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Child asthma: up in smoke
About the author: 
WDDTY Team

American researchers have confirmed earlier findings of how inhaling cigarette smoke can aggravate a child's asthma

American researchers have confirmed earlier findings of how inhaling cigarette smoke can aggravate a child's asthma.

Most previous studies in this area have relied on parents reporting when their children have been exposed to smoke, and so may not have been a reflection of the actual smoke inhaled. However, in this study of 199 children, tobacco exposure was determined by measuring the level of cotinine a metabolic derivative of nicotine in the child's urine.

Researchers found that the average level of cotinine in the urine of the 116 children not exposed to smoke was 5.6ng per milliliter; in the 53 exposed to smoking by the mother or other people, it was 13.1ng per milliter; and 55.8ng per millileter in the 30 children exposed to smoke from their mother and others.

Higher levels of cotinine and higher levels of exposure to smoking was associated with increase in "acute exacerbations" or asthma and reductions in respiratory function. New Eng J Med, 10 June 1993.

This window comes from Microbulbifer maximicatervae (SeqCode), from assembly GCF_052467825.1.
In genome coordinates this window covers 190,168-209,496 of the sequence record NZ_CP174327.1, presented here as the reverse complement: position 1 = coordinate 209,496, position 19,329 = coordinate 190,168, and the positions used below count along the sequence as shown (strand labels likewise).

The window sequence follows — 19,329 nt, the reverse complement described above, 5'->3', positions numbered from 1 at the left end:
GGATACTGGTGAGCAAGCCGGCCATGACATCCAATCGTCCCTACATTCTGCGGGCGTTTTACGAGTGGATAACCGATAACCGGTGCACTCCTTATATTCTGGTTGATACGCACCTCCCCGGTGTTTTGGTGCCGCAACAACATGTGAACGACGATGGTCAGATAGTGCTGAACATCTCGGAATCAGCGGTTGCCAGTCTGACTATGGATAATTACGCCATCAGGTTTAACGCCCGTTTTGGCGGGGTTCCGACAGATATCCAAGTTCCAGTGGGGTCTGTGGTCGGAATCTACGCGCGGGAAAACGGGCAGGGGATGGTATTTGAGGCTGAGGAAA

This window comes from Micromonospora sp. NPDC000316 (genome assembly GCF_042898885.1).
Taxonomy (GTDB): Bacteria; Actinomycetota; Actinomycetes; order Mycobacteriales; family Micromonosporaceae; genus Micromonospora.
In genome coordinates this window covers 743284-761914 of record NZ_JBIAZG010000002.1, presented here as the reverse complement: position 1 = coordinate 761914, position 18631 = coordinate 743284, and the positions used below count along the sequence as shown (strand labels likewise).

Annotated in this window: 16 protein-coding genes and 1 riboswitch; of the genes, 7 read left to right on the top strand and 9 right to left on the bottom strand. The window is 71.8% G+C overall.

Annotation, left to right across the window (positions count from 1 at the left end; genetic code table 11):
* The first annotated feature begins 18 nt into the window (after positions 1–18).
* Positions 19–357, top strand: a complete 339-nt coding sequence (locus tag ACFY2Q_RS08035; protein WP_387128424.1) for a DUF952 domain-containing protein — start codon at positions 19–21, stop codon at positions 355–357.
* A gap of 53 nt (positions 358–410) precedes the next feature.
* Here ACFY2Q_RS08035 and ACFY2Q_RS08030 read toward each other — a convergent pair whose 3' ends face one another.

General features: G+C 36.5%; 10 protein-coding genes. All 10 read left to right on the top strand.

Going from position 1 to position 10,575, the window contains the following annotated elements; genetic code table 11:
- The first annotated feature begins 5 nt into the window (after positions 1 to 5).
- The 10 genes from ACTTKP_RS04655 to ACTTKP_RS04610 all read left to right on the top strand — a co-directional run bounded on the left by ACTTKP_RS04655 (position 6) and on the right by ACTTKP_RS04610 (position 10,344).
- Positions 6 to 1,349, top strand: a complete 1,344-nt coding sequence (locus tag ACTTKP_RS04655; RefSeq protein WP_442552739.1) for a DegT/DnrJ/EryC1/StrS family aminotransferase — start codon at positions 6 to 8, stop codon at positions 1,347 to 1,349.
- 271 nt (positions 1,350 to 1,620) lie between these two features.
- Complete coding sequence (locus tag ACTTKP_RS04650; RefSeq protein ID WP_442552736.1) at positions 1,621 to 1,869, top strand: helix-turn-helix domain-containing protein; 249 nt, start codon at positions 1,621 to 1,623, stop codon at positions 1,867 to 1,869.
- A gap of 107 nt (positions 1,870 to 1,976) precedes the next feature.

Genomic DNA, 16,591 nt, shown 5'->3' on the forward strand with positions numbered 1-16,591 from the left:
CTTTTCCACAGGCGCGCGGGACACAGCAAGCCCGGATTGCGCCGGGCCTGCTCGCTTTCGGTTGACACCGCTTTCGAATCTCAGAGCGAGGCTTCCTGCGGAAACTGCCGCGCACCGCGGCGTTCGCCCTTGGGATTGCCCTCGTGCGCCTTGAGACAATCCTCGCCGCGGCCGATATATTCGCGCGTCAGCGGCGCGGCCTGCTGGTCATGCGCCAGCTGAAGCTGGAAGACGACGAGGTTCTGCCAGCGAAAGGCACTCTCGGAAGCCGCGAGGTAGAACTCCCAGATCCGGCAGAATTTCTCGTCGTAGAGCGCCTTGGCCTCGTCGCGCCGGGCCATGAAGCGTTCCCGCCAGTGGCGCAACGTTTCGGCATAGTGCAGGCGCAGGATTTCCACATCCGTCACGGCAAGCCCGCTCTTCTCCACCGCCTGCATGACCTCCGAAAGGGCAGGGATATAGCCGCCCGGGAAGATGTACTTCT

Still on asthma, drug company Glaxo may have wildly underestimated the number of deaths of sufferers using its bronchodilator salmeterol, according to the Drug Safety Research Unit in Southampton. Glaxo looked at 16,787 patients treated with salmeterol over 16 weeks and found there were 54 deaths from all causes, of which 12 were from asthma.

If Glaxo's findings were representative, a total of 150 deaths would be expected over the course of a year, with 30 to 40 resulting from asthma. However, the research unit is currently conducting its own longer study, the preliminary results of which after a year "differ remarkably" from Glaxo's.

In this study, 17,000 patients were followed up for more than a year, of which 1006 have died. So far, 572 of these deaths have been followed up, out of which 84 have already been identified as being caused by asthma. On this basis, the unit reckons that by the end of its analysis, 150 will have died from asthma, of which around 50 would have occurred during the first 16 weeks the same period when Glaxo identified just 12 deaths. William Inman of the Drug Safety Research Unit says: "We may thus record an overall death rate about six times and a death rate from asthma about four times the rates reported by [Glaxo]." It would be unwise to use the results of the Glaxo study to estimate the mortality from asthma, he adds.


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